By Kevin Buckland
OTTAWA (Reuters) - Currency markets calmed on Monday in Asia after the initial shock of the discovery of the Omicron coronavirus variant sent investors scurrying for cover last week, but analysts warned of more volatility with little still known about the new strain.
The risk-sensitive Australian dollar rose 0.37% to $0.7139, recovering after a 1% tumble on Friday that saw it dip to $0.71125 for the first time since Aug. 20.
The Canadian dollar also rebounded, with the greenback sliding 0.57% to C$1.2726, off the previous session's two-month high at C$1.2800.
The safe-haven yen, which had been the biggest beneficiary of the flight to quality, slipped 0.25% to 113.75 per dollar. The Japanese currency surged as much as 2% at one point on Friday to 113.05.
The South African rand recovered from Friday's one-year low at 16.3675 per dollar, jumping 0.93% to 16.1400.
South Africa discovered the Omicron variant last week, and countries globally have been quick to tighten border controls with mutations in the spike protein suggesting it could be resistant to current vaccines.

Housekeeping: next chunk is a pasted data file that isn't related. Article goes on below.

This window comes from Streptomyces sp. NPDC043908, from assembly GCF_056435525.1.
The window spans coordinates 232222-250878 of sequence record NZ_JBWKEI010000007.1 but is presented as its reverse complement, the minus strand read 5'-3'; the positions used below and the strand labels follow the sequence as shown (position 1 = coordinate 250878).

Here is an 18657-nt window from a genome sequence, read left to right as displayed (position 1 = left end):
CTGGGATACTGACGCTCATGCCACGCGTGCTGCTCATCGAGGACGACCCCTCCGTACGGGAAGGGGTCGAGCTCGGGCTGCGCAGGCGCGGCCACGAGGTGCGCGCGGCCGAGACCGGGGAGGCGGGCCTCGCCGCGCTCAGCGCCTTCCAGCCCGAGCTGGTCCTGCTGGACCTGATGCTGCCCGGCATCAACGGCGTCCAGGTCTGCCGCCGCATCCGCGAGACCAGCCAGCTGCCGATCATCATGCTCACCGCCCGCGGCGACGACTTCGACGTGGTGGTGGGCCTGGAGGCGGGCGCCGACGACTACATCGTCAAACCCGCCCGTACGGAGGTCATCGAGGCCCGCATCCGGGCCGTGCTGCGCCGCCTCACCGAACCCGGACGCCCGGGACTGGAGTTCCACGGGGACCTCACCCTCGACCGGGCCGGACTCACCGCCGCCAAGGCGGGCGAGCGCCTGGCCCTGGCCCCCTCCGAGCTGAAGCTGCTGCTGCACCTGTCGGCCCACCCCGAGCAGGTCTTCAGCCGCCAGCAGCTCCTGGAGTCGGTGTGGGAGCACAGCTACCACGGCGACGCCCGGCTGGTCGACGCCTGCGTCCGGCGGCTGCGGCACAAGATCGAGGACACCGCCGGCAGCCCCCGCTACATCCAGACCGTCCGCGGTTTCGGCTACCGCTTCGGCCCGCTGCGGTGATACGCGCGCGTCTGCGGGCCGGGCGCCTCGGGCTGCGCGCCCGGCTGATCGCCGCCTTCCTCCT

Despite the speed of the response, Omicron has since been detected in places including Australia, Britain, Canada, Germany and Hong Kong.
BioNTech said Friday it may know within two weeks if the vaccine it developed with Pfizer needs to be reworked.
"Until then, market volatility is likely to remain elevated," Rodrigo Catril, a senior FX strategist at National Australia Bank, wrote in a client note. "Markets have been forced to reassess the global growth outlook until we know more."
"We expect currencies to be volatile this week," echoed Joseph Capurso, a strategist at Commonwealth Bank of Australia. "It will not take much negative news about Omicron to push AUD below $0.7000."
President Joe Biden will give an update later on Monday of the U.S. response to the new variant.
The U.S. dollar index - which measures the currency against six major peers - traded at 96.204, after dipping to a one-week low of 95.973 on Friday.
While the dollar stands to benefit from the uncertainty because of its status as a safe haven, it clouds the outlook for when the Federal Reserve - and other global central banks - can raise interest rates.
The euro, which jumped 0.98% on Friday as traders closed out short positions, slipped 0.23% to $1.1290.
Sterling was about flat at $1.3335, off Friday's 11-month low at $1.3278.
(Reporting by Kevin Buckland; Editing by Lincoln Feast.)